Automation may be gutting American manufacturing jobs, but there’s one thing the robots still can’t beat us at: people skills.

It just so happens that the future of American labor will require a lot of them.

The occupations projected to add the most jobs in the next 10 years, according to the Bureau of Labor Statistics, all require people skills — like home health aides, registered nurses, and retail and service workers. Yet the jobs President-elect Donald Trump has focused on reviving — mostly in manufacturing, dominated by men — are the ones most vulnerable to being replaced by robots, not the ones that are in highest demand or expected to grow the fastest.

Automation accounts for the bulk of manufacturing job loss in the U.S. — 88% of it from 2000 to 2010, the decade with the sharpest drop in these jobs, Ball State University researchers found. And many people have argued that even if Trump manages to keep some factory jobs in the U.S., he can’t reverse the automation trends that have already decimated jobs. Even he agrees.

So imagine what happens when automation kills computer programming, accounting, or financial analyst jobs. That either is already happening or will soon.

“Anything that has a routine to it can be automated,” said Ravin Jesuthasan, the managing director of the global talent practice at Willis Towers Watson, the HR consulting firm. “Artificial intelligence is doing to white-collar jobs what robotics has long been doing to blue-collar jobs.”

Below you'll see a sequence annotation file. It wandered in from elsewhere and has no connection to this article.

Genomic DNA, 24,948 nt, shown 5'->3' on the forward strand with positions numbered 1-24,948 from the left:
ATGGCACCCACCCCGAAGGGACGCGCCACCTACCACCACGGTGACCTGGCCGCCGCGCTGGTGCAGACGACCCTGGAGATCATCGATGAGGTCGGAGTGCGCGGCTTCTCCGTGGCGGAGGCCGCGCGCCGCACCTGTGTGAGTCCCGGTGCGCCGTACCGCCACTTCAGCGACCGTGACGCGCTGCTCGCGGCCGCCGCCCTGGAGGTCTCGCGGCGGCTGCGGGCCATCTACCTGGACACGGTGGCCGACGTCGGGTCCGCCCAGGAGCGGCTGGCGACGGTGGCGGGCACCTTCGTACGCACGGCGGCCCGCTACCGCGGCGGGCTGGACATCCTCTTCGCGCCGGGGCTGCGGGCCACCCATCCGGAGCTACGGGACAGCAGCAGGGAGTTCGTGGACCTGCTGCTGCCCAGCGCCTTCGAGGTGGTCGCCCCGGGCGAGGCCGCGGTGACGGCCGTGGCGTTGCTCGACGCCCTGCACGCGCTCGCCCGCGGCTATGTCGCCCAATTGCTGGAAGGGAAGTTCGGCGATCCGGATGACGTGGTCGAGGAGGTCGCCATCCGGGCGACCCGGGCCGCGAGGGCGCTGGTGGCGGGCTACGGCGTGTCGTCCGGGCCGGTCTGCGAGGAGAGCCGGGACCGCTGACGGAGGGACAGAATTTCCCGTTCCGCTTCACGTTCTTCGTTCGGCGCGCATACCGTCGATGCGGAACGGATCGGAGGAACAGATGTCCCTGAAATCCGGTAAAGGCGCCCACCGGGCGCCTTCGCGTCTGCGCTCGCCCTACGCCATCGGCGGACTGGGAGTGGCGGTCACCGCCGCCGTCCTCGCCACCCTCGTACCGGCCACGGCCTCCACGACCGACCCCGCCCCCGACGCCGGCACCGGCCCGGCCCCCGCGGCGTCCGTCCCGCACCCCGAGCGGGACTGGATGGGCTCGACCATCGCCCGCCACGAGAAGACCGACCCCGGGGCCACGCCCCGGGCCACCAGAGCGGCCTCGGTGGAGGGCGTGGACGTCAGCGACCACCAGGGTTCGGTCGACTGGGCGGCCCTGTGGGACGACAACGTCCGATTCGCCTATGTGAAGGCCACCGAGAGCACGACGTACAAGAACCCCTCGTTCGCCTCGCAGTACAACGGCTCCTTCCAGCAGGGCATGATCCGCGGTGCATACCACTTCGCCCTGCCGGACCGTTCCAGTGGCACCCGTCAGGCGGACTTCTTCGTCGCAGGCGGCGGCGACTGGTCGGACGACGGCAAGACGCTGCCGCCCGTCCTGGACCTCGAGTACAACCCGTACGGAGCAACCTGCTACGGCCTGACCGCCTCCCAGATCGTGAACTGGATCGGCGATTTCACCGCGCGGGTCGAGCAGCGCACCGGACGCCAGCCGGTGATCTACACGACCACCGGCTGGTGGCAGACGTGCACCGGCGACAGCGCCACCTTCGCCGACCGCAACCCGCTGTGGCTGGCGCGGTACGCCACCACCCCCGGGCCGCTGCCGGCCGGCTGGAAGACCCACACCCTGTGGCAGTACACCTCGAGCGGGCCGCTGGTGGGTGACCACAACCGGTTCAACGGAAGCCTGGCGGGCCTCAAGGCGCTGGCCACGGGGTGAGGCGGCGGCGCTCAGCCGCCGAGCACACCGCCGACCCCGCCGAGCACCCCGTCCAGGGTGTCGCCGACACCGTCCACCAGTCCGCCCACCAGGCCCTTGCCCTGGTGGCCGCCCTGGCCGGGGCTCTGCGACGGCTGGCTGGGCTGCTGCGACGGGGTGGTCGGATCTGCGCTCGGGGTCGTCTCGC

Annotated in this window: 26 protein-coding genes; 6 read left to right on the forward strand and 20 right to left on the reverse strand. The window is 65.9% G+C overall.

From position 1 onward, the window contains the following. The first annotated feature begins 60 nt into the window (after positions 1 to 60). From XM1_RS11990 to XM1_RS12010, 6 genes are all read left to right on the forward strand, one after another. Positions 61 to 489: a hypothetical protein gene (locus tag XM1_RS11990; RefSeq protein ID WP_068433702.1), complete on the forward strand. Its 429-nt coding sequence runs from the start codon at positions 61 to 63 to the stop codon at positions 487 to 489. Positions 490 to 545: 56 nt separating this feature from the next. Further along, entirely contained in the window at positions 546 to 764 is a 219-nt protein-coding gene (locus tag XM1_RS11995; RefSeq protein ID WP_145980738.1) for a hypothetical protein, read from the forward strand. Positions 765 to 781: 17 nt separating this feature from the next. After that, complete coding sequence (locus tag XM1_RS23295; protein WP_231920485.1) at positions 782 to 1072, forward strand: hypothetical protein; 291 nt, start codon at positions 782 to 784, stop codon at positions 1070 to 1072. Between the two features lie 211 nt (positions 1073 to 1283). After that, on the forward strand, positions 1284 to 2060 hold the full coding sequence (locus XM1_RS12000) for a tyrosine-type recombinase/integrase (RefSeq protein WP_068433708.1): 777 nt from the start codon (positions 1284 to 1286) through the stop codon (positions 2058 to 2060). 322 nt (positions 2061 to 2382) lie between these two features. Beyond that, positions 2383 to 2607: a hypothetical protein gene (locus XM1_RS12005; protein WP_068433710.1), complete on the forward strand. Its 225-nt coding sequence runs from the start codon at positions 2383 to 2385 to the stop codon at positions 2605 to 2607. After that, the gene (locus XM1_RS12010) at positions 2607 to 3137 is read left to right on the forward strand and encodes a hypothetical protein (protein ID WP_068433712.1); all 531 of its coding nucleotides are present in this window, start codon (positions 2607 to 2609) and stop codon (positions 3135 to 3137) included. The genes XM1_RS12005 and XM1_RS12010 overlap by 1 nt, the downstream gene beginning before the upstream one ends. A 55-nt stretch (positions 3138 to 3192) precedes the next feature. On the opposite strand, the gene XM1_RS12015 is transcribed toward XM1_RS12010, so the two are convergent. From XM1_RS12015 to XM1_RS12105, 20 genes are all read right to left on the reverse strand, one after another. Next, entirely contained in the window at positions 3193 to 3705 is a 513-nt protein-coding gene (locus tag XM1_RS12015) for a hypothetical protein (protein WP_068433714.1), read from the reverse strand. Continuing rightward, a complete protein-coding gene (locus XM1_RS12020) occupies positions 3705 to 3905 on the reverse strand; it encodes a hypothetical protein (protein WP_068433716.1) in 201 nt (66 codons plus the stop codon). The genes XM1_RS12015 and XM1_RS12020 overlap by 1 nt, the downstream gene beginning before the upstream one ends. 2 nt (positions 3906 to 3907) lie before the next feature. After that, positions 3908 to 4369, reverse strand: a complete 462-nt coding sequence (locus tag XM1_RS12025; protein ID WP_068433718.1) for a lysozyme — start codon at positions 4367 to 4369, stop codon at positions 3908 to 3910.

About half of U.S. employment is at risk of automation, according to one widely-cited paper from 2013, and about 6% of jobs will be replaced by robots in just the next five years, according to research by Forrester. The most routine jobs, like driving, are the most vulnerable — but even the financial sector could potentially automate about half of its day-to-day tasks, a McKinsey report found.

“There’s been this huge value placed on technical skills for the longest time, and that’s what’s eroding the fastest,” Jesuthasan said. “We allowed demand to bid up wages. Now the machines are taking over many of those high-premium activities, and we’re going to start seeing the wage premiums come down quickly.”

The future of American labor lies in jobs that require empathy and critical thinking. For an office worker, that could mean being able to communicate across departments. For someone in customer service, it’s interacting with another complicated human. For a care provider, it’s the empathy to help someone vulnerable and in need. 

These are all skills robots are really bad at — at least for now. And they have, over the last three decades, become increasingly vital in the labor market.